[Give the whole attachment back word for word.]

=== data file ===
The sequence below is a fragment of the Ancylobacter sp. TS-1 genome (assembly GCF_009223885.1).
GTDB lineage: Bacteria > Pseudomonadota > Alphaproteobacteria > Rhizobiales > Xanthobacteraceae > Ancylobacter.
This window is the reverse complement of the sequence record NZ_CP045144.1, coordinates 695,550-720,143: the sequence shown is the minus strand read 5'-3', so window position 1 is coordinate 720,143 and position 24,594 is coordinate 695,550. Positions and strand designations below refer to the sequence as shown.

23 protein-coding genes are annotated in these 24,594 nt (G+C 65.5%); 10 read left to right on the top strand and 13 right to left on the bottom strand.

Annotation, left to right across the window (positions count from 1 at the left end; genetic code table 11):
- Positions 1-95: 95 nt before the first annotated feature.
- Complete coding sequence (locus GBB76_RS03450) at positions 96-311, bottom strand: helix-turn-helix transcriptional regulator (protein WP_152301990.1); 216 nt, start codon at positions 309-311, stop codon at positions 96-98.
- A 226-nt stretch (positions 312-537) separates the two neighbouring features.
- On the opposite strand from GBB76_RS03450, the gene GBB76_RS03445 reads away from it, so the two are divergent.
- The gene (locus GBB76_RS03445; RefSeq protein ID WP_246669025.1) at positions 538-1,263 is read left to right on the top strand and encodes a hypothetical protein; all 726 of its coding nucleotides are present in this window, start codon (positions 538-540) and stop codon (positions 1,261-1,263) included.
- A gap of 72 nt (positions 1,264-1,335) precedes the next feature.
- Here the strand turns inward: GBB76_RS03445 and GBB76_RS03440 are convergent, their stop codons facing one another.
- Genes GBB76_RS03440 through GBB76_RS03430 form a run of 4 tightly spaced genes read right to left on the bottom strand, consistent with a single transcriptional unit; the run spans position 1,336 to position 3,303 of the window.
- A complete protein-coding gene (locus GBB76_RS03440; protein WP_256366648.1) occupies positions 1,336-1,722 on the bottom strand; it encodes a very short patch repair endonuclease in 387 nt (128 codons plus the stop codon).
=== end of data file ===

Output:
The sequence below is a fragment of the Ancylobacter sp. TS-1 genome (assembly GCF_009223885.1).
GTDB lineage: Bacteria > Pseudomonadota > Alphaproteobacteria > Rhizobiales > Xanthobacteraceae > Ancylobacter.
This window is the reverse complement of the sequence record NZ_CP045144.1, coordinates 695,550-720,143: the sequence shown is the minus strand read 5'-3', so window position 1 is coordinate 720,143 and position 24,594 is coordinate 695,550. Positions and strand designations below refer to the sequence as shown.

23 protein-coding genes are annotated in these 24,594 nt (G+C 65.5%); 10 read left to right on the top strand and 13 right to left on the bottom strand.

Annotation, left to right across the window (positions count from 1 at the left end; genetic code table 11):
- Positions 1-95: 95 nt before the first annotated feature.
- Complete coding sequence (locus GBB76_RS03450) at positions 96-311, bottom strand: helix-turn-helix transcriptional regulator (protein WP_152301990.1); 216 nt, start codon at positions 309-311, stop codon at positions 96-98.
- A 226-nt stretch (positions 312-537) separates the two neighbouring features.
- On the opposite strand from GBB76_RS03450, the gene GBB76_RS03445 reads away from it, so the two are divergent.
- The gene (locus GBB76_RS03445; RefSeq protein ID WP_246669025.1) at positions 538-1,263 is read left to right on the top strand and encodes a hypothetical protein; all 726 of its coding nucleotides are present in this window, start codon (positions 538-540) and stop codon (positions 1,261-1,263) included.
- A gap of 72 nt (positions 1,264-1,335) precedes the next feature.
- Here the strand turns inward: GBB76_RS03445 and GBB76_RS03440 are convergent, their stop codons facing one another.
- Genes GBB76_RS03440 through GBB76_RS03430 form a run of 4 tightly spaced genes read right to left on the bottom strand, consistent with a single transcriptional unit; the run spans position 1,336 to position 3,303 of the window.
- A complete protein-coding gene (locus GBB76_RS03440; protein WP_256366648.1) occupies positions 1,336-1,722 on the bottom strand; it encodes a very short patch repair endonuclease in 387 nt (128 codons plus the stop codon).